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Crown International celebrates 60th anniversary

test 24 July 2007

US: Power amplifier and microphone manufacturer Crown International has been marking its 60th year in business. Six decades after its formation as International Radio and Electronics (IREC) by Clarence C. Moore, latterday Crown president Mark Graham says that the company “still adheres to its founder’s reputation for creating innovative products that are both sonically superior and highly reliable”, reports PSN-e.

A minister in Elkhart, Indiana, radio enthusiast Moore (pictured to the left of his son and later Crown president Clyde) initially founded IREC to supply Christian broadcasters with quality electronic products. Establishing a reputation for rugged and compact open-reel tape recorders, Moore subsequently obtained a patent for the world’s first tape recorder with a built-in power amplifier.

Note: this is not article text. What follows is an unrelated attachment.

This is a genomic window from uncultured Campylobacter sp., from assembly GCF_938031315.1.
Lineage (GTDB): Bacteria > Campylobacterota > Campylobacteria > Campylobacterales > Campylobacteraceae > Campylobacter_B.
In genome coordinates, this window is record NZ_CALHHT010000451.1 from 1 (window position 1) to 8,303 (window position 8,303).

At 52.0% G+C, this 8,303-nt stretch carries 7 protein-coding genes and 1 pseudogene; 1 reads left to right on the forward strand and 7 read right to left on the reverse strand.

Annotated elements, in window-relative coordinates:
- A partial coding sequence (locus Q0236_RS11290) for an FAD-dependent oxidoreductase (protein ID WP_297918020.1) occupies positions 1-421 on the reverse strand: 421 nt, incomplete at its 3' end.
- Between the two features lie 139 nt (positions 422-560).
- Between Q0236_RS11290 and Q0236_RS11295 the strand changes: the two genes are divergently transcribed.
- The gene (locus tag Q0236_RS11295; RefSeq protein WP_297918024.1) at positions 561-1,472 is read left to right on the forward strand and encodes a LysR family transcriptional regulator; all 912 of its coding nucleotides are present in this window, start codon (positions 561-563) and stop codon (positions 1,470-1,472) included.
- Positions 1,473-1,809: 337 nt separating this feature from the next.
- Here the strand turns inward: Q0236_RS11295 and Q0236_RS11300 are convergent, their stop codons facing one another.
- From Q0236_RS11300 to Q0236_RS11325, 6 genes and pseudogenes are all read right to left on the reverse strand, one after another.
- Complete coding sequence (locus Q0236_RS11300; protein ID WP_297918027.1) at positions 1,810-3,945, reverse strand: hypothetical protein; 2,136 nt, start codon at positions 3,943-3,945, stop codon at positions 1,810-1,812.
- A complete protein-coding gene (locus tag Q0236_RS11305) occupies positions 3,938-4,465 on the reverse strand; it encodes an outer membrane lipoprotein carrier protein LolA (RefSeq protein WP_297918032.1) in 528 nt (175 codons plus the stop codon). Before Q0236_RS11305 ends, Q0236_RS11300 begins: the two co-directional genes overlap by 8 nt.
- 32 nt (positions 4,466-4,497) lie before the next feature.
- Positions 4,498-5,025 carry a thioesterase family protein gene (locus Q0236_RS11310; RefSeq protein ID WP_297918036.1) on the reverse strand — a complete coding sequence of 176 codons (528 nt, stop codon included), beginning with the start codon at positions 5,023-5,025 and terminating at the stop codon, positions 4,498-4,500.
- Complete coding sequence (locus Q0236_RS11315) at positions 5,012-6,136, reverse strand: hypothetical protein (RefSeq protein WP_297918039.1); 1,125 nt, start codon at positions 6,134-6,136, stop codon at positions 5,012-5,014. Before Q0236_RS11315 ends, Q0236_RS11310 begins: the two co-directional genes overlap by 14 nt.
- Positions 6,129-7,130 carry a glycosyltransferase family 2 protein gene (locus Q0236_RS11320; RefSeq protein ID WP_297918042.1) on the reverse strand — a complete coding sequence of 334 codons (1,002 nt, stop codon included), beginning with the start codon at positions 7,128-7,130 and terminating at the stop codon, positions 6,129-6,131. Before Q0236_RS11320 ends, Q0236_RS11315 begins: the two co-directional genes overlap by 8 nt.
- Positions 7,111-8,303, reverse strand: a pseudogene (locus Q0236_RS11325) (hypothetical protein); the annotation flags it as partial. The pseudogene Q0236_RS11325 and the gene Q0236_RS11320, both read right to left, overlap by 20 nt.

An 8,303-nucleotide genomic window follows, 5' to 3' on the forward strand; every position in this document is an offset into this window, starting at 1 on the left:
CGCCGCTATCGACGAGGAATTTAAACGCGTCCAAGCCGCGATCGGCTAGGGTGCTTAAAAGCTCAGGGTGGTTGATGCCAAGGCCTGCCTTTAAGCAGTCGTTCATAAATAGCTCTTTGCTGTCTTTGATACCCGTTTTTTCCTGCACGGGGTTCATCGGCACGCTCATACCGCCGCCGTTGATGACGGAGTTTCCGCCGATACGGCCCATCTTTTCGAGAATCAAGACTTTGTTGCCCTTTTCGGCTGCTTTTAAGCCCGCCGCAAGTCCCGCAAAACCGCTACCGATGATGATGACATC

Renamed Crown in the ’60s and then Crown International in 1975, the company went on to develop a long series of landmark amplifiers during the next few decades, including the DC300 and PSA-2. In the ’80s, the implementation of Grounded Bridge circuitry informed the Macro-Tech and Micro-Tech amplifier lines, popular with touring companies worldwide.

Continuing to expand rapidly throughout the ’80s and ’90s, Crown International introduced the computer-controlled IQ System and the K2 amplifier, which featured Balanced Current Amplifier circuitry offering innovative thermal and energy efficiencies.

Product development has continued apace since the company was acquired by Harman International in March 2000, with notable lines including I-Tech, XTi, CDi and DSi.


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